As the market begins to swing a bit closer to favoring the seller, it is still a LONG……, way until we get to the solid multiple offer situations that we as agents and you as a seller want to see.  It is however a great idea to feel now and to have possibly already sold within the past few months.  As a previous blog post noted “The Perfect Storm” still applies even as the interest rates have went up (from about 3.5% to 5% for FHA in a matter of weeks) considerably, (that is a completely different topic) they are still at the point that a purchase as opposed to a lease makes more sense.

Home-Sales-and-Mortgages This graph shows that even with modest increases in interest rates, sales of both new and existing homes continue to rise (eating up the surplus inventory that was out there (a lot of houses to sell).  As we move out of an obscenely amount of foreclosures and short sales into “typical” home sales, the prices begin to “normalize”, whatever that means.  Now how does this effect YOU, the home seller.

Now onto the selling, I gathered  some valuable tips to help you navigate through this process to get the most for your home in the shortest amount of time for the highest NET value.  These tips are a variation of Tara-Nicholle Nelson’s past article with several update editions and personalizations as well.


These tips are in no particular order but should ALL be considered when selling.


Get real about pricing: Today’s buyers are very educated about the comparable sales in the area, which heavily influence the fair market value of your home.  They also know that they’re in the driver’s seat. To make your home competitive, have your broker or agent get you the sales prices of the three most similar homes that have sold in your area in the last month or so, then try to go 10-15% below that when you set your home’s list price. The homes that look like a great deal are the ones that get the most visits from buyers and, on occasion even receive multiple offers. (Bidding wars do still exist!)  Broker’s Opens are a very good way to get feedback from Real Estate Professionals on things like pricing , staging and possible negative/ positive prospectives of your home.  Just like you want a deal, so does everyone else.  The irony of good business is that when buying something you want to best (cheapest) price with the best value, but when you are in sales you look to get the best(highest) price for your product with the least amount of “investment”.  Notice the dual definition of BEST.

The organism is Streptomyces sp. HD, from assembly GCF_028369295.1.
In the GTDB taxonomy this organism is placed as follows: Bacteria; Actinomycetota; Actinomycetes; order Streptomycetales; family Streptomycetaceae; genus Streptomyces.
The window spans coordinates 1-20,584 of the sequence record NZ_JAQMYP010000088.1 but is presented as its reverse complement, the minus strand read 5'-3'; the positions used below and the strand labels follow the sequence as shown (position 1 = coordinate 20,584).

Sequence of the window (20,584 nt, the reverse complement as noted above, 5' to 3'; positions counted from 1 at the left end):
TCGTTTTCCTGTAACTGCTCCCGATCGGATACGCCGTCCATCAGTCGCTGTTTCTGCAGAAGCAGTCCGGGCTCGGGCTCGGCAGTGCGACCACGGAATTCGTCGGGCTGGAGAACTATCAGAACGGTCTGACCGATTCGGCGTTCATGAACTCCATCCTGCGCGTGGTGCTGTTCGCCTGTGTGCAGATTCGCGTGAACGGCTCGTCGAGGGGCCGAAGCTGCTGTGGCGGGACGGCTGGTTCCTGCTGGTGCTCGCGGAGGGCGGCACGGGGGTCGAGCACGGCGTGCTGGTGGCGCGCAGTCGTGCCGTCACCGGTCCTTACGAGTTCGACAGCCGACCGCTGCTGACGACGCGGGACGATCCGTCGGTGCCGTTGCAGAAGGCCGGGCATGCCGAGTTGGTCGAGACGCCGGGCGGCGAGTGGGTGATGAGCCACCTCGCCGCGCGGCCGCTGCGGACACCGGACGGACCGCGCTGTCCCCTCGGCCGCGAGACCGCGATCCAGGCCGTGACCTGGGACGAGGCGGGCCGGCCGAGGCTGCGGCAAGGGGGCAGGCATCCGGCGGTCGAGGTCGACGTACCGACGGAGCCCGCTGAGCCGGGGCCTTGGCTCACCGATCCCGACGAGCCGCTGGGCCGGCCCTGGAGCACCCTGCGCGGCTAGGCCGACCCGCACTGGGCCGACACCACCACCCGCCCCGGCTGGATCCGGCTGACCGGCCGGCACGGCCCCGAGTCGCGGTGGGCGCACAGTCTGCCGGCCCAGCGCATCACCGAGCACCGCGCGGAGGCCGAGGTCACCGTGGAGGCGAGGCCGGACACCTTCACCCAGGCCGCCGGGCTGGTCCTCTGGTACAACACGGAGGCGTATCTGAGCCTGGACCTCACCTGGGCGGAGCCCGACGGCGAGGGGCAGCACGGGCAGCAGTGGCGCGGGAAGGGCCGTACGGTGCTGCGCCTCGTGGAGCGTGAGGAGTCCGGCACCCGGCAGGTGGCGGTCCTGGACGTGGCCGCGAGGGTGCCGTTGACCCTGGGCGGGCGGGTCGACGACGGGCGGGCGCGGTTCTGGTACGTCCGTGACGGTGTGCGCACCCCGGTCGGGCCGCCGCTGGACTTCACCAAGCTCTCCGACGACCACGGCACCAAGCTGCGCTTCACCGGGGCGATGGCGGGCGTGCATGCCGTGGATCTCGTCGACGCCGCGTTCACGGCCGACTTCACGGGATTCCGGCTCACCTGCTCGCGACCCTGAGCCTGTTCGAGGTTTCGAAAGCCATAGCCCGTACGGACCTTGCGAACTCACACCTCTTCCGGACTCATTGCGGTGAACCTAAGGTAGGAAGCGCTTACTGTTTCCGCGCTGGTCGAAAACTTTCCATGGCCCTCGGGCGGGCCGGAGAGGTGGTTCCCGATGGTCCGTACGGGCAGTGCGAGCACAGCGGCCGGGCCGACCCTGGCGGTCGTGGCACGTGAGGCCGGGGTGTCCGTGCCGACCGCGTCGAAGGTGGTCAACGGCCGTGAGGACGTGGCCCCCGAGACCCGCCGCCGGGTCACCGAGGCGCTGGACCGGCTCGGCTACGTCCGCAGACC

Let your neighbors choose their neighbor: If you belong to neighborhood online message boards or email lists, send a link to your home’s online listing to your neighbors. Also, invite your neighbors to your open house – turn it into a block party. That creates opportunities for your neighbors to sell the neighborhood to prospective buyers and for your neighbors to invite house hunters they know who have always wanted to live in the area.  Some home sellers hesitate with this idea because they have “nosy neighbors” that just want to see what you have, but you have to also understand that often people have people or know people (or family) that may want to live where they live and a neighbor’s friend or family member may very well buy your home.  I lived two block from my mother for a bit and just sold a property on my mother’s block to a lovely couple that lived just two blocks away.

Leave some good stuff behind:  We’ve all heard about closing cost credits, but those are almost so common now that buyers expect them as they don’t really distinguish your house from any of the other homes on the market anymore (especially in the FHA, PHFA mortgage market we are in).  What can distinguish your home is leaving behind some of your personal property, ideally items that are above and beyond what the average homebuyer in your home’s price range would be able to afford. That may be stainless steel kitchen appliances or a plasma screen TV, custom built-ins or shelves, or it might be a golf cart if your home is on a golf course or even a home warranty.

Beat the competition with condition:  In many markets, much of the competition is low-priced foreclosures and short sales. As an individual homeowner, the way you can compete is on condition. Consider having a termite inspection or home inspection in advance of listing your home, and get as many of the repairs done as you can – it’s a major selling point to be able to advertise a very low or non-existent pest repair bill. Also, make sure that the little nicks and scratches, doorknobs that don’t work, and wonky handles are all repaired before you start showing your home.